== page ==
When learning a language vocabulary is learnt and taught thematically: food, clothes, house, body, etc. In books and in class, they are sometimes taught in clusters (colours fit well with clothes) or with related grammar (house and prepositions of place). Most of this is covered in the beginning, then you build. You learn the word for hand, fork, and jumper, and hopefully retain these when you travel to the country, read a book or watch a film. Or, inversely, any of these things prompt you to remember them. Depending on what you are using the language for, some of this vocabulary may be inadequate (what is the word for that fruit that appeared at breakfast and you have never seen before?) or is so seldom used that you forget (I have a sudden pain in the back of my knee, how do I describe that to the pharmacist?). Additionally, if like me, you get little opportunity to go to the country (or countries) where they speak the language you are studying, you can forget the basics even while you are mastering complex grammatical features. At this point it can be difficult to go back to beginner books, or, you may have discarded them. So, what do you do?

I have found an interesting solution. It involves online shop browsing. This has two advantages:

  1. You can get up-to-date language as used locally.
  2. You can get an insight into what is available and/or popular in the local market.

This is what led me to use IKEA* as a language learning tool. I had used it before with students asking them to describe a room. I wanted them to revise the vocabulary for the house, but, mostly, I wanted them to practice using prepositions of place. IKEA has colourful images with ample opportunity to describe what is beside, on top of, or to the left of another item. It proved useful then and useful for my vocabulary update more recently.

As you could imagine, on the IKEA website the word ‘arrumação’ [storage] features strongly. My browsing revealed that it is a great way of getting a lot of repetition of the same words, with some variations. I tried describing rooms using as many descriptors and prepositions as I could muster. I found this useful. Whilst doing this, something else struck me. I took the opportunity to compare the Irish (where I currently am) and the Portuguese sites, and, apart from odd disparities in prices (some items are cheaper on one site than the other), the layout and descriptors are different. Comparisons of these sites has potential in class as a way of exploring cultural translation and localisation.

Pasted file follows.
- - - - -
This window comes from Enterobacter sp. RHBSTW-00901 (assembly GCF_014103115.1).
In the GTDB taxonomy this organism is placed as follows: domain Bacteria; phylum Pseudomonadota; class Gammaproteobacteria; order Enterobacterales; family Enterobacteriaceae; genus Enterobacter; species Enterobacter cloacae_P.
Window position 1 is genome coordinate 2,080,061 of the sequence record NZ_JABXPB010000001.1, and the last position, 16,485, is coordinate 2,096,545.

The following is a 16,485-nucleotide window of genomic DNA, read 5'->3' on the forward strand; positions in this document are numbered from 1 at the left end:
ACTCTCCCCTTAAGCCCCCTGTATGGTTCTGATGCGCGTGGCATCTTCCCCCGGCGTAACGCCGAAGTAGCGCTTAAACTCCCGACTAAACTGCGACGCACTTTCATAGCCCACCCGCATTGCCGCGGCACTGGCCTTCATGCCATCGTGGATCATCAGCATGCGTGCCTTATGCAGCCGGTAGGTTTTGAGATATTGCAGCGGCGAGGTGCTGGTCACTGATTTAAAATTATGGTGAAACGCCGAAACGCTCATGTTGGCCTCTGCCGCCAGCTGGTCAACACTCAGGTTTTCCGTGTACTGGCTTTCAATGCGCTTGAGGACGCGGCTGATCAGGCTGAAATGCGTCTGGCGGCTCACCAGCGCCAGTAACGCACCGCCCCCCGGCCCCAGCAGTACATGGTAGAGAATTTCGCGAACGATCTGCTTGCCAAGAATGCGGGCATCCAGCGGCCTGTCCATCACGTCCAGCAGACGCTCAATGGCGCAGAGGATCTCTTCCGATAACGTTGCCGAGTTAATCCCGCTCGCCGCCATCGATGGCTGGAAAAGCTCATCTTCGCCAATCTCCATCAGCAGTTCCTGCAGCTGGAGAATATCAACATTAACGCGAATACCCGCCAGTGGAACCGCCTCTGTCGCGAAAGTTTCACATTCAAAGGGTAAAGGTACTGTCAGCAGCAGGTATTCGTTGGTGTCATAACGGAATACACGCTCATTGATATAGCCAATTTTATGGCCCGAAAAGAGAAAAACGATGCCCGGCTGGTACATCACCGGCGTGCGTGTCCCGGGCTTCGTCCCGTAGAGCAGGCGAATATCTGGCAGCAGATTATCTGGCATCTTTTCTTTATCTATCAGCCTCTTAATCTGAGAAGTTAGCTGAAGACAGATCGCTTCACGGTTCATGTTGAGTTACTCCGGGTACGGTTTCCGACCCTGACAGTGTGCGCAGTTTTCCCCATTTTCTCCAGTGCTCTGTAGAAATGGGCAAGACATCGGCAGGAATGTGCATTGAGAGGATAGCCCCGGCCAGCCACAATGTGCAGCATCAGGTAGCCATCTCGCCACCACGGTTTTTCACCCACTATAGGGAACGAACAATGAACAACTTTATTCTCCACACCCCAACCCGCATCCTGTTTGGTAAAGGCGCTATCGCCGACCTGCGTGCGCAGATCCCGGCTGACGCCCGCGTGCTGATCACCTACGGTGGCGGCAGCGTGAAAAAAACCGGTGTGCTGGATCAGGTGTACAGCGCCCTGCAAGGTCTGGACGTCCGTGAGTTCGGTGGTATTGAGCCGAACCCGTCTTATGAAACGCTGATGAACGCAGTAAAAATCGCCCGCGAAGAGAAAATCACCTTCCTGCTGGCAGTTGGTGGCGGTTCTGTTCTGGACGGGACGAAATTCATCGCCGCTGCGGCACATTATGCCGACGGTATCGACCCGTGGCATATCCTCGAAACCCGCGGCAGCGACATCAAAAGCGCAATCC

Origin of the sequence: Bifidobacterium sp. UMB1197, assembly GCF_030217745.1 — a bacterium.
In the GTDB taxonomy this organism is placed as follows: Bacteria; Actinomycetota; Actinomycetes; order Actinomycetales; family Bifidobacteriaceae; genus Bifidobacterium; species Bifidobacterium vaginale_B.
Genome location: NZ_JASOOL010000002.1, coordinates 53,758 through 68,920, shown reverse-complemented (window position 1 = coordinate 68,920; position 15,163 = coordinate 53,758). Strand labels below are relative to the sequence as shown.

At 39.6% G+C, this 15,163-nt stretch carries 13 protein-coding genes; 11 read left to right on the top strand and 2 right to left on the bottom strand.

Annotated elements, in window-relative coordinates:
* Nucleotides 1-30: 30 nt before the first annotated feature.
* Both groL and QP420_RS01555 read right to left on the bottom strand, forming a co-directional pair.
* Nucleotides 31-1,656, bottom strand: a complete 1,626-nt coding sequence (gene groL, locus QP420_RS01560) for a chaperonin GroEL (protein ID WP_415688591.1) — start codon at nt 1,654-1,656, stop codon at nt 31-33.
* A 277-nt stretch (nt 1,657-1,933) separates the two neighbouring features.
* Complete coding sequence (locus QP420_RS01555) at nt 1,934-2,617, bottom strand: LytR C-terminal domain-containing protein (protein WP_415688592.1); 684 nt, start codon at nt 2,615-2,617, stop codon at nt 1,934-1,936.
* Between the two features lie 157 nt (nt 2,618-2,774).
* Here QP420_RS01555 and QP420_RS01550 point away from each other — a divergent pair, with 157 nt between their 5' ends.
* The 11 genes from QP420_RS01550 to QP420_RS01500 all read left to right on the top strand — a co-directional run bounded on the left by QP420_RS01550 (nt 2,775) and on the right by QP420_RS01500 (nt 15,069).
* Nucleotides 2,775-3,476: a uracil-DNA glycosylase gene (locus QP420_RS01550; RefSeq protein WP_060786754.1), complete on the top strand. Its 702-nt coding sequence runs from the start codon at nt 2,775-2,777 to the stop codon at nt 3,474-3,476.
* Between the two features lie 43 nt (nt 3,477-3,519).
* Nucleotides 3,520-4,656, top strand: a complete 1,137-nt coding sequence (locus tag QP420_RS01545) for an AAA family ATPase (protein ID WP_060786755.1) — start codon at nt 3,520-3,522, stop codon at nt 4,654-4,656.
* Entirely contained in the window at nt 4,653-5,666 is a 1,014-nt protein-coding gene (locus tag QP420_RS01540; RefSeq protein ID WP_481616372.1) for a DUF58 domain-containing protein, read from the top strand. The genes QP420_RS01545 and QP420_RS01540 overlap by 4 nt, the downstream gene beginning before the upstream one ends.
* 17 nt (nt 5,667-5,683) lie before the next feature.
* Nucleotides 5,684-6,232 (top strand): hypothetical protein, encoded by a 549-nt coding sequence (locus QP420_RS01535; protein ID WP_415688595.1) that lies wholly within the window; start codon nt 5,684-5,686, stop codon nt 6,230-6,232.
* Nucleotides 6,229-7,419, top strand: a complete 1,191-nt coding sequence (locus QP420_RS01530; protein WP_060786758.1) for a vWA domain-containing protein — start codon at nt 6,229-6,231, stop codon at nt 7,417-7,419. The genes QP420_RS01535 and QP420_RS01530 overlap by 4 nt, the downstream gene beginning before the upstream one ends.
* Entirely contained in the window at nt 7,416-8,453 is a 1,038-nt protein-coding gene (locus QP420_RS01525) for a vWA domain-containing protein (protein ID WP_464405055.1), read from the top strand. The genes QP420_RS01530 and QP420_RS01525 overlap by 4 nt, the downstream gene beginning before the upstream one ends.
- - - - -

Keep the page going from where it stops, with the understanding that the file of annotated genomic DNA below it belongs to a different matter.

Bouyed by this experience, I decided to revise clothes through online browsing. These are more complicated. I looked at Stradivarius* and Zara* because they are large multi-nationals with considerable range and turnover of stock. As it is the beginning of the new Spring Summer 2016 season it means that scarves, hats and gloves are not to be found, but other season appropriate items such as, jumpsuits [macaçãoes], swimsuits, and waistcoats [coletes] featured on the sites. There is a disadvantage to online browsing on clothes shops for the language learner: the a tendency in fashion to use the English word and descriptors: t-shirt, jeggings skinny, calças biker, or gymwear [sic], which does not advance learning much. Also, I was muddled as to the interchangeable usage of jeans and calças de ganga on the same site. This is a less successful means of revision, but could be an interesting discussion into how and why English is the language of fashion in Portuguese for intermediate to advanced students or students of translation, when French is often the go to language in English. The sites are inconsistent in their use of Portuguese and English words, which is interesting in itself and could be another avenue of exploration.

Such code switching can also be found on fashion magazine sites. A quick look at Portuguese Vogue takes me to an article entitled, “Rolling with My Hoodies”. The article itself is a masterclass in fashionista code switching, with the words ‘look’, ‘too cool for school’ and ‘hoodies’ amongst the English used. Again, it teaches much about how fashion in Portuguese may use English, but does not teach the Portuguese words for clothing.

I might have to find better means of revising clothing**, but online browsing works well for furniture. Both prove interesting means of looking at cultural shifts, localisation, inter-cultural translation, and code switching, and have a range of potential uses in the classroom.

*I’m not getting sponsored by any of these sites, therefore I am not linking to them. These should be just counted as sample site. I’m sure that other similar clothing and furniture sites could be used instead.

**Recently, I have been using handwritten flashcards, but am going to look into exploring some of the tips on the Hacking Portuguese site including some of the online flashcards.






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